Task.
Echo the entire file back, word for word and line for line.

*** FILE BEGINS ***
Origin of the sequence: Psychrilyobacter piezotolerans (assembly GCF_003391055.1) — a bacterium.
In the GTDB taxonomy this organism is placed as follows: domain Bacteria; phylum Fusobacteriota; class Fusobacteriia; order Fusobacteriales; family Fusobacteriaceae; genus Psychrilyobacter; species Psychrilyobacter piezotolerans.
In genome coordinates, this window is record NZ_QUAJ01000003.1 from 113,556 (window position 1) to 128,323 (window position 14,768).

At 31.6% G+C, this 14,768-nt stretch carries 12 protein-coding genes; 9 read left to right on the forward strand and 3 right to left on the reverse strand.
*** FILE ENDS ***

Origin of the sequence: Psychrilyobacter piezotolerans (assembly GCF_003391055.1) — a bacterium.
In the GTDB taxonomy this organism is placed as follows: domain Bacteria; phylum Fusobacteriota; class Fusobacteriia; order Fusobacteriales; family Fusobacteriaceae; genus Psychrilyobacter; species Psychrilyobacter piezotolerans.
In genome coordinates, this window is record NZ_QUAJ01000003.1 from 113,556 (window position 1) to 128,323 (window position 14,768).

At 31.6% G+C, this 14,768-nt stretch carries 12 protein-coding genes; 9 read left to right on the forward strand and 3 right to left on the reverse strand.